• Genine Babakian

Don't Take Away My Bad Poetry


I’m not sure when the addiction took hold, but I knew I had a problem the moment I realized that I was taking snippets of overheard conversations and reshaping them into 5/7/5 syllable formations. Like this one, composed one summer evening while I was walking behind a couple along 8th Avenue:


The only problem

with Marty’s birthday party

is it’s in Jersey


I’ve got a thing for haiku. And by that, I do not mean that I have a skill…just an obsession. I can’t get through the day without one. In fact, I usually crave a haiku fix in the morning, along with my daily cup of coffee. Which might explain why I have written so many java-themed haiku, such as this one, inspired by Rwandan coffee beans:


A little bitter

but an aroma ripe with

wakeful industry


Wakeful industry? Like that’s a thing. As I’ve said. I don’t claim to write a good haiku. In fact, I know little about the Japanese art form, other than the three-lined structure with two lines of five syllables sandwiching the middle line of seven. This and the fact that it is usually the first poetry unit taught in elementary school. If you can count to 17, you can master this form of Japanese poetry. Right?


Well, perhaps that’s an oversimplification.


First of all, let’s get this on record: The plural of haiku is haiku. There may be plenty of people adding an “s” to the end of the word (like me, until about five minutes ago). But according to reliable sources, haiku is both singular and plural. Jason McBride, dedicated to the art form, even wrote a haiku about it in his weirdpoetry blog:


Here I make my stand

on this hill, I will perish

Haiku is plural


And then there’s the 5/7/5 rule – the one that I’ve been clinging to since I wrote my first poem in the 3rd grade. In Lou Freshwater’s “The Art of Haiku,” she takes aim at the 5/7/5 syllable rule, backed by the argument that the art form originated in the Japanese language, which does not have equivalent syllables to English. Rather, the 5/7/5, many insist, is more like a guideline.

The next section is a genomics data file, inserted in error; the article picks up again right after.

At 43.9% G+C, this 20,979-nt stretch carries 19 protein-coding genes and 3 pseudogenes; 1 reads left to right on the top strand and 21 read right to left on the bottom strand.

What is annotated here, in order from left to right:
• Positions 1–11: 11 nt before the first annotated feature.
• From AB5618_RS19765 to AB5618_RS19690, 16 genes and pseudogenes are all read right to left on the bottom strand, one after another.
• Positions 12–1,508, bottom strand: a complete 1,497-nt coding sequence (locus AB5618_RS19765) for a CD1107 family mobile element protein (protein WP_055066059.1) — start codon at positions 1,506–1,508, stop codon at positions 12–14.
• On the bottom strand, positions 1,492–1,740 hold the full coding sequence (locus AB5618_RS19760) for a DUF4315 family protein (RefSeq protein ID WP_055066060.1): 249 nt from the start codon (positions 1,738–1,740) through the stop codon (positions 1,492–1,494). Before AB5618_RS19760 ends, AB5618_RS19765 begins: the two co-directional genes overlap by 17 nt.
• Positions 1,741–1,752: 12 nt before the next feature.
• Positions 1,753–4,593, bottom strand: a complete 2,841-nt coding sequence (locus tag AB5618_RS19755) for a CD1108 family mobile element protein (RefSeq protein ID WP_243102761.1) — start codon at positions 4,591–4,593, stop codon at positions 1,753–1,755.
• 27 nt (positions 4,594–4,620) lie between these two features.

“In English, it's better to use no more words than you need to use,” writes Barbara O'Brien in The Zen Art of Haiku. “If you find yourself adding an adjective here and there to make the syllable count work, that's not good haiku writing.” This reminds me of what my grandmother used to say when you asked how much of a particular ingredient to include in a recipe. “Until it is enough,” she would say.


With all due respect to the masters – and my grandmother – I’m sticking to the 5/7/5 pattern. The act of tapping out syllables against my leg is almost like a personal tic. Besides, for me haiku writing is not in the pursuit of art, but a form of communication. A good morning haiku to my daughter studying abroad. A “your shift’s over soon” haiku to my son at his boring job. A “please make your Cole slaw,” haiku to a friend asking what she can bring to a barbecue.


But even if I am too literal about the syllable structure, I’d like to believe I capture a sliver of the haiku spirit. I refer back to Lou Freshwater, who writes:


“Haiku should be written using concrete images without poetic flourishes and overly-descriptive words.”


Check. I’ve composed haiku about dirty dishes, pumping gas, polishing off the last glass of wine. What could be more concrete than that? The last glass of wine / if only I had one more / I could fly away.


“It can teach patience in a society moving faster each day.”


Check. Try it! There’s nothing like tapping out a haiku while you are in line at the supermarket to slow down time and instill a sense of calm.


“Every day is full of haiku moments; the only question is whether we are able to slow down long enough to catch them before they vanish.”


I could not agree more! There are limitless haiku moments in a day… or night. Like the time I drafted a haiku to my husband at 3am, when his restlessness was keeping me awake. I’ve got haiku about colonoscopy prep and the unconditional love of dogs. About gender disparities and perfect apricot tarts.


I write haiku for special occasions. Like this 20th anniversary one:


Marriage is a road

with smooth parts and lots of bumps

you’re a good driver


And for unfortunate incidents:


Flood in the basement?

I’m too terrified to look

such relentless rain


The point is, there is a haiku for every moment. Sometimes elusive, other times like low-hanging fruit. As Matsuo Basho, the 17th century haiku master wrote: "When composing a verse let there not be a hair's breadth separating your mind from what you write; composition of a poem must be done in an instant, like a woodcutter felling a huge tree or a swordsman leaping at a dangerous enemy."


Or, if I may put Basho’s words into a more contemporary context, a haiku is like:


A mom at the beach

lathering kids with sunscreen

before they all burn

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